Mentions: The light path through an ACC microlens array and the focal length are characterized by confocal microscopy as shown in Fig. 3 (ref. 26). Figure 3c shows 11 spots corresponding to the light of a collimated laser beam focused at the back focal plane of the microlens array as shown in Fig. 3a. The beam waists at the focal plane of the microlenses were uniform in size and smaller than 1.2 μm (measured at full width at 1/e2). The x–z plane images in Fig. 3b,d show the position of the chitosan coating at the surface of the microlenses in contact with the microscope coverslip and the converging light path at the back plane of the microlenses, respectively. To calculate the focal length of the microlenses, we measured their thickness by atomic force microscopy line scans and the distance from the back plane of the microlenses and the focused point (Supplementary Fig. S5). We measured a focal length of 7.2±0.3 μm. The focal length of the microlenses focusing in the glass coverslip was calculated using the relation, 1 where R=3.1±0.2 μm is the radius of curvature calculated based on the geometry of 11 microlenses measured by atomic force microscopy line scans, and nglass and nACC are refractive indices of glass (1.50) and ACC (1.58, taken from the measured value of 1.5791–1.5830 by Merten and group27), respectively. Entering these parameters into equation (1), we find f=8.0±0.5 μm.

Bottom Line: The formation mechanism of the amorphous CaCO(3) microlens arrays was elucidated by confocal Raman spectroscopic imaging to be a two-step growth process mediated by the organic surfactant.CaCO(3) microlens arrays are easy to fabricate, biocompatible and functional in amorphous or more stable crystalline forms.This shows that advanced optical materials can be generated by a simple mineral precipitation.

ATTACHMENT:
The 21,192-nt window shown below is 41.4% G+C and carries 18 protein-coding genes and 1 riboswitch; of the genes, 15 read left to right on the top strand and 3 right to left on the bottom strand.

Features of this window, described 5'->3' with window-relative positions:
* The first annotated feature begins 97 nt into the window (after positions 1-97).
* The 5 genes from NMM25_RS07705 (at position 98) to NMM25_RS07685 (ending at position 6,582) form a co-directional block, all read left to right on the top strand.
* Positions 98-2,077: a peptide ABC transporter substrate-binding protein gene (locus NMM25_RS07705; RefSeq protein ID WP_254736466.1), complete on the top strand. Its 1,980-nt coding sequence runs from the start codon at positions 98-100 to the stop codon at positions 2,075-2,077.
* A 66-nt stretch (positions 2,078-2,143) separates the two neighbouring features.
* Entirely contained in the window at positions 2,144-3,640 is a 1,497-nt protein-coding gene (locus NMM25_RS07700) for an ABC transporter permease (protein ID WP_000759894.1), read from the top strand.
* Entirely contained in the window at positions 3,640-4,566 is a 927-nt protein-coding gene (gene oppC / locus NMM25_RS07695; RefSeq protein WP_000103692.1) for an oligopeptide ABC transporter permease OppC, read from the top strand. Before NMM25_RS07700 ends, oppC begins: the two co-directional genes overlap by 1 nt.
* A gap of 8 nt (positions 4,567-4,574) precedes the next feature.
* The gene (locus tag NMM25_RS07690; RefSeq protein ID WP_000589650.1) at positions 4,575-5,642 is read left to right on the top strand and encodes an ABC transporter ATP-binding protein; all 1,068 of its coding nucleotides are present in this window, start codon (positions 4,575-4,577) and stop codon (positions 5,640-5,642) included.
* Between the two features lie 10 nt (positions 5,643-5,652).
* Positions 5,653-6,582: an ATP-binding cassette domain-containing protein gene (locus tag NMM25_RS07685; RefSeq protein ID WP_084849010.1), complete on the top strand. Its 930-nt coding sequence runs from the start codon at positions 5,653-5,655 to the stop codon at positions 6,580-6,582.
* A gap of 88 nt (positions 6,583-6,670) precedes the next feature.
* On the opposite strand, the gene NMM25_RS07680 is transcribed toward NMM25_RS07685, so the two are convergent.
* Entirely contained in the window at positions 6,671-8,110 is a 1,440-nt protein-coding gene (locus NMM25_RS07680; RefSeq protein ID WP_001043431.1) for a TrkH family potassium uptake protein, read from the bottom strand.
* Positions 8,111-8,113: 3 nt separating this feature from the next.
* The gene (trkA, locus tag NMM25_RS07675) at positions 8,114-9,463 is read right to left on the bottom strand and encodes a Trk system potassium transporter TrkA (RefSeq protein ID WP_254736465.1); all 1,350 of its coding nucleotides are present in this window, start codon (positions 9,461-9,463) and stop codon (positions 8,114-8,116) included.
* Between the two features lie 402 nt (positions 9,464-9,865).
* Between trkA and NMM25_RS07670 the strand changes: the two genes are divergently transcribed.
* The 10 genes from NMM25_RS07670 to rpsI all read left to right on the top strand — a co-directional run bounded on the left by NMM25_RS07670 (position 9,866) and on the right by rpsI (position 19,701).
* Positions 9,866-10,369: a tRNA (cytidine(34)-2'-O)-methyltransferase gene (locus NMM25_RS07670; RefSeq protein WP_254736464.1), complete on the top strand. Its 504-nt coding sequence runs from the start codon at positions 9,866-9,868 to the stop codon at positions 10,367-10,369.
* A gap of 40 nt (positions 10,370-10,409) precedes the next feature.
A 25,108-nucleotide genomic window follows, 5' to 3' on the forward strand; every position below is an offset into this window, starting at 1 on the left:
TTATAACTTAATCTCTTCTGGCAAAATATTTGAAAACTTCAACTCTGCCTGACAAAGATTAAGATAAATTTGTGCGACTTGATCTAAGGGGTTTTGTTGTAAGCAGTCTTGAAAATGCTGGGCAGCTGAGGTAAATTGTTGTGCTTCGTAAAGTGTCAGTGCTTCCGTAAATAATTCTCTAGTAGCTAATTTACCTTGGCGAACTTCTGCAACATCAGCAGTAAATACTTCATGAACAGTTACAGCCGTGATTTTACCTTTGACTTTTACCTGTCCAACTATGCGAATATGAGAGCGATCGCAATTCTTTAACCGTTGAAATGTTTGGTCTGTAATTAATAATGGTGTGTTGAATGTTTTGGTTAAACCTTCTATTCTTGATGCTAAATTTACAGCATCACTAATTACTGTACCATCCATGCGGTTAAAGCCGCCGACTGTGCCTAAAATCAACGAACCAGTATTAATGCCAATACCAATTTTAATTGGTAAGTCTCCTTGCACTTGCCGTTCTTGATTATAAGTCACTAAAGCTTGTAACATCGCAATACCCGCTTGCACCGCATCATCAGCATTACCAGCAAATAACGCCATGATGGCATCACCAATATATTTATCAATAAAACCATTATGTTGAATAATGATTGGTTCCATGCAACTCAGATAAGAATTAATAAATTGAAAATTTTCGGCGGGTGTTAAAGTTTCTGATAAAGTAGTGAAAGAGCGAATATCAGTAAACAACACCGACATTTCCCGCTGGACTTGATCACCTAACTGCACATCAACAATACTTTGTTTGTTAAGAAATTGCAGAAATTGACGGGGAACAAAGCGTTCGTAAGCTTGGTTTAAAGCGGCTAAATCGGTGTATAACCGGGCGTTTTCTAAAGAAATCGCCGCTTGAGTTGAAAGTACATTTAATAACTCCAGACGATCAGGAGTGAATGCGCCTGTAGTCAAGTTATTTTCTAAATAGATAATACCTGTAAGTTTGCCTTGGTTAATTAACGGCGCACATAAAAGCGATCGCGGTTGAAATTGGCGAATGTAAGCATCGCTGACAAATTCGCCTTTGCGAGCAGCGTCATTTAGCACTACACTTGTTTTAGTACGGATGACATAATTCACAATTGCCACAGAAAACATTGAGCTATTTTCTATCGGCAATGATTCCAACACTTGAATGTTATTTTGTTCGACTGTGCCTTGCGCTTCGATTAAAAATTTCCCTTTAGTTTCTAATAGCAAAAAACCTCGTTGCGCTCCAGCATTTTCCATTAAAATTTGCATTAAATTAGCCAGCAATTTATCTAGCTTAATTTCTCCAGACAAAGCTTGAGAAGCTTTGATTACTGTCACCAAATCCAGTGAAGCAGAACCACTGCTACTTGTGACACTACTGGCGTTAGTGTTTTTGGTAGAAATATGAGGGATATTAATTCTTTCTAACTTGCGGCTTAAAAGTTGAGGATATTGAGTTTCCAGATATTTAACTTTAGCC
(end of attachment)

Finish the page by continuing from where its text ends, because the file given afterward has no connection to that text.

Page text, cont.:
View Article: PubMed Central - PubMed

Affiliation: Department of Biomaterials, Max Planck Institute of Colloids and Interfaces, Potsdam 14424, Germany.

ABSTRACT
Biological materials are often based on simple constituents and grown by the principle of self-assembly under ambient conditions. In particular, biomineralization approaches exploit efficient pathways of inorganic material synthesis. There is still a large gap between the complexity of natural systems and the practical utilization of bioinspired formation mechanisms. Here we describe a simple self-assembly route leading to a CaCO(3) microlens array, somewhat reminiscent of the brittlestars' microlenses, with uniform size and focal length, by using a minimum number of components and equipment at ambient conditions. The formation mechanism of the amorphous CaCO(3) microlens arrays was elucidated by confocal Raman spectroscopic imaging to be a two-step growth process mediated by the organic surfactant. CaCO(3) microlens arrays are easy to fabricate, biocompatible and functional in amorphous or more stable crystalline forms. This shows that advanced optical materials can be generated by a simple mineral precipitation.

Show MeSH
Related in: MedlinePlus